“That is One Big Wiener!”: Accessibility, Irony, and Odd Job Jack

By Isabel Pedersen and Kristen Aspevig.

Published by The Arts Collection

Format Price
Article: Print $US10.00
Article: Electronic $US5.00

Odd Job Jack is a Canadian-made animated TV comedy (Smiley Guy Studios). Like other shows in the style of South Park, Family Guy, and The Simpsons, Odd Job Jack makes use of off-colour themes, black humour, and sexual innuendo, for both entertaining and political ends. It also makes heavy use of the trope of irony, which involves saying one thing and meaning another for dramatic effect within the “discursive communities” that understand the ironic joke (Linda Hutcheon, Irony’s Edge). In the case of Odd Job Jack, irony enables the comical satire of the over-educated, unemployed main character, Jack Ryder (voice by Don McKellar), but also the satire of cultural and sometimes political scenarios upon which he stumbles. Like many television productions, Odd Job Jack is made accessible to people who are blind or have low vision through Described Video Information (DVI), however, Odd Job Jack features a new approach to described video developed by Smiley Guy Studios and the Center for Learning Technologies at Ryerson University in Toronto. Unlike traditional DVI that features an “objective” voiceover describing visual events, this new approach means that a character in the show relays events from a first-person perspective. While traditional DVI can undermine subtle modes of irony, this new form encompasses the spoken descriptions within the art piece. We argue that it maintains the ironic instances in the narrative, making irony accessible to people in a different way. This paper draws on theoretical writing by several authors including Linda Hutcheon, Salvatore Attardo, and Claire Colebrook.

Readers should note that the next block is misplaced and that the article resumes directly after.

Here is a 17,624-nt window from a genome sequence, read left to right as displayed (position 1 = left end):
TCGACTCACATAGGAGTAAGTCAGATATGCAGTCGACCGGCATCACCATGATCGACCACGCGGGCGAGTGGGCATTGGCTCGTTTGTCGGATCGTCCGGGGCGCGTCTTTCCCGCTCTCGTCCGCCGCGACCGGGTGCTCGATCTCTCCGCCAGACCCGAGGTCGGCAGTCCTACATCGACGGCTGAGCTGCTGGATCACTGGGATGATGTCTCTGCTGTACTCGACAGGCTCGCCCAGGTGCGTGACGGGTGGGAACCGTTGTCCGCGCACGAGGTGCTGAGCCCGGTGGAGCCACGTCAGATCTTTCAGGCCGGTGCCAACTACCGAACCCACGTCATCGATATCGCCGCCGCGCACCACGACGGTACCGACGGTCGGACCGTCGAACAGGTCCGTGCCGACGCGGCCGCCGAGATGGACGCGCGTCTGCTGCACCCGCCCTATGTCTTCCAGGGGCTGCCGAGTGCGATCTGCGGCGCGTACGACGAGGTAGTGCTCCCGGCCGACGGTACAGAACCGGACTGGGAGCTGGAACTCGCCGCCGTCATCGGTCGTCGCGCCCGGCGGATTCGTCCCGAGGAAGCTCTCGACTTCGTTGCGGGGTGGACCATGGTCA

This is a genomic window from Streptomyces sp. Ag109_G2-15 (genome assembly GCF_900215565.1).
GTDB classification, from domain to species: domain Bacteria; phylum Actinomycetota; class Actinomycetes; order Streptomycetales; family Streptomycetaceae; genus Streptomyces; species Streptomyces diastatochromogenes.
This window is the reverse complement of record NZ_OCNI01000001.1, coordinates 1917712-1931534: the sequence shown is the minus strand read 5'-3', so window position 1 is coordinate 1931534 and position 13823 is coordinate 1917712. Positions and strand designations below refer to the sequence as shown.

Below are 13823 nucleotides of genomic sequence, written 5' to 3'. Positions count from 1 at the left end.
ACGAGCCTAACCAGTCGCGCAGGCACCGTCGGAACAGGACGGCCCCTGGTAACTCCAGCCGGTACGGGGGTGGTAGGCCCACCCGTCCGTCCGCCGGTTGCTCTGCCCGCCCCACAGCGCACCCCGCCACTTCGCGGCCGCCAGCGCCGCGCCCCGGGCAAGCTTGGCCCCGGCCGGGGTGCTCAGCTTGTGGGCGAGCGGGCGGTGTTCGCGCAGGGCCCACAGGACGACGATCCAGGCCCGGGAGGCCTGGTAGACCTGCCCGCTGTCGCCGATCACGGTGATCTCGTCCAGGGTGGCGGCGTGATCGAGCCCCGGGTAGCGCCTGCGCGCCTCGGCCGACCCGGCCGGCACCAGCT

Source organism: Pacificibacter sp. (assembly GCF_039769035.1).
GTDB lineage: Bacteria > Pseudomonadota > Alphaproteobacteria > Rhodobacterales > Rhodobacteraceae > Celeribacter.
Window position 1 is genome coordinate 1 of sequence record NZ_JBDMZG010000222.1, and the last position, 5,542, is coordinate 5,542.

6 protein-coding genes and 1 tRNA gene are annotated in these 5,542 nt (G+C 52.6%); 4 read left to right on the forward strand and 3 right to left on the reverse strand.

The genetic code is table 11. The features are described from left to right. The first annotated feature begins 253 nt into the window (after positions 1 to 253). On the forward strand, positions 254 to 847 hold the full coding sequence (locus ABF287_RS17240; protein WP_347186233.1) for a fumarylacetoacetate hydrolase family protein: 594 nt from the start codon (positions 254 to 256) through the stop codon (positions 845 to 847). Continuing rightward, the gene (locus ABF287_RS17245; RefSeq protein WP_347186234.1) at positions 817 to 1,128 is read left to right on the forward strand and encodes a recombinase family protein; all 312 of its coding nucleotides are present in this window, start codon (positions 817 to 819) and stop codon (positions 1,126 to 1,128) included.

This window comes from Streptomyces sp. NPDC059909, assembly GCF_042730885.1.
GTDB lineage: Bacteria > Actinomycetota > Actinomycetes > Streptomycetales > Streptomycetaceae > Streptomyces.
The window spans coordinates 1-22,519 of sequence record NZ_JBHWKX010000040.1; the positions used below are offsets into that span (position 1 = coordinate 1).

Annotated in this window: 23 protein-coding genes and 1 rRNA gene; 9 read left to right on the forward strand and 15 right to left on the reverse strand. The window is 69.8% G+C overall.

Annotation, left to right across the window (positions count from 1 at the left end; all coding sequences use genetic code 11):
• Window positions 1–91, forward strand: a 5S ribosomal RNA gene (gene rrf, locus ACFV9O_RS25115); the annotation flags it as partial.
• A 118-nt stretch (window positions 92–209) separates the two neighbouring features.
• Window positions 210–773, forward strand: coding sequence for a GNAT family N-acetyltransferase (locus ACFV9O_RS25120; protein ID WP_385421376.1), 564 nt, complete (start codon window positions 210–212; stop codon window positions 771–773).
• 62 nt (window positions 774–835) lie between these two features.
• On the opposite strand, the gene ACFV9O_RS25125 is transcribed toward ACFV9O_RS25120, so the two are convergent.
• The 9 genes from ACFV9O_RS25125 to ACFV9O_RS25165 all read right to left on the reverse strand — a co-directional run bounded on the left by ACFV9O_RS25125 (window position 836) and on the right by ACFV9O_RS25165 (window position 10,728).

Keywords: Irony, Inclusivity, Described Video Information, Humour, Accessibility

International Journal of the Arts in Society, Volume 4, Issue 1, pp.143-156. Article: Print (Spiral Bound). Article: Electronic (PDF File; 2.098MB).

Dr. Isabel Pedersen

Assistant Professor, Department of Professional Communication, Faculty of Communication and Design, Ryerson University, Toronto, Ontario, Canada

Isabel Pedersen (B.A. M.A. Ph.D.), is an Assistant Professor of Professional Communication in the Faculty of Communication and Design at Ryerson University. Her research deals with reality-augmenting media including wearable and mobile interfaces in terms of rhetoric, semiotics, metaphor, and emerging design concepts. She is currently planning a book dealing with Augmented Reality (AR) and mobile computer devices.

Dr. Kristen Aspevig

PhD Candidate, Joint Graduate Program in Communication & Culture, Ryerson University, Toronto, Ontario, Canada

Kristen Aspevig is a PhD candidate in the Communication and Culture Program at Ryerson and York Universities. She has a B.A. from McGill University and an M.A. from Ryerson and York Universities. She has taught courses in Professional Communication and Cultural Studies at Ryerson University. She has also worked as a Media analyst in the private sector, and in various capacities in the independent film industry.


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